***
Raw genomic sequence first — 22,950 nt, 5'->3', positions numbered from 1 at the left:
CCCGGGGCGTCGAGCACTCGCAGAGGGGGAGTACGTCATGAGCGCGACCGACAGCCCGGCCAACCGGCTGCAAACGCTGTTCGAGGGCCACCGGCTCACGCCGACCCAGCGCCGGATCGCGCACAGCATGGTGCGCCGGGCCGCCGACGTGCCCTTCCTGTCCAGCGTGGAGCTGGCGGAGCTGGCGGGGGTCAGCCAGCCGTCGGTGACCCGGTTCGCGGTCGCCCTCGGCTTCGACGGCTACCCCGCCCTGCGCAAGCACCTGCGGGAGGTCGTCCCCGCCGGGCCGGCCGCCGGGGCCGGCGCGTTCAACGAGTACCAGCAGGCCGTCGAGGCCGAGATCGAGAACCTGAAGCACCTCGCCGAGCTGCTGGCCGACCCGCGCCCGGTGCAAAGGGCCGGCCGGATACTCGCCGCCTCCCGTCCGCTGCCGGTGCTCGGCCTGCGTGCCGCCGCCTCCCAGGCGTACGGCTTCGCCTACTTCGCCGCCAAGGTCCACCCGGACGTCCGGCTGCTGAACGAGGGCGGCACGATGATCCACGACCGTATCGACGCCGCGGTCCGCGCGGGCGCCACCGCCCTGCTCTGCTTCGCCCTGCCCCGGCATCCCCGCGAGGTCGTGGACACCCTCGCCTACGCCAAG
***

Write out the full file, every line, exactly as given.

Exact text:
Raw genomic sequence first — 22,950 nt, 5'->3', positions numbered from 1 at the left:
CCCGGGGCGTCGAGCACTCGCAGAGGGGGAGTACGTCATGAGCGCGACCGACAGCCCGGCCAACCGGCTGCAAACGCTGTTCGAGGGCCACCGGCTCACGCCGACCCAGCGCCGGATCGCGCACAGCATGGTGCGCCGGGCCGCCGACGTGCCCTTCCTGTCCAGCGTGGAGCTGGCGGAGCTGGCGGGGGTCAGCCAGCCGTCGGTGACCCGGTTCGCGGTCGCCCTCGGCTTCGACGGCTACCCCGCCCTGCGCAAGCACCTGCGGGAGGTCGTCCCCGCCGGGCCGGCCGCCGGGGCCGGCGCGTTCAACGAGTACCAGCAGGCCGTCGAGGCCGAGATCGAGAACCTGAAGCACCTCGCCGAGCTGCTGGCCGACCCGCGCCCGGTGCAAAGGGCCGGCCGGATACTCGCCGCCTCCCGTCCGCTGCCGGTGCTCGGCCTGCGTGCCGCCGCCTCCCAGGCGTACGGCTTCGCCTACTTCGCCGCCAAGGTCCACCCGGACGTCCGGCTGCTGAACGAGGGCGGCACGATGATCCACGACCGTATCGACGCCGCGGTCCGCGCGGGCGCCACCGCCCTGCTCTGCTTCGCCCTGCCCCGGCATCCCCGCGAGGTCGTGGACACCCTCGCCTACGCCAAG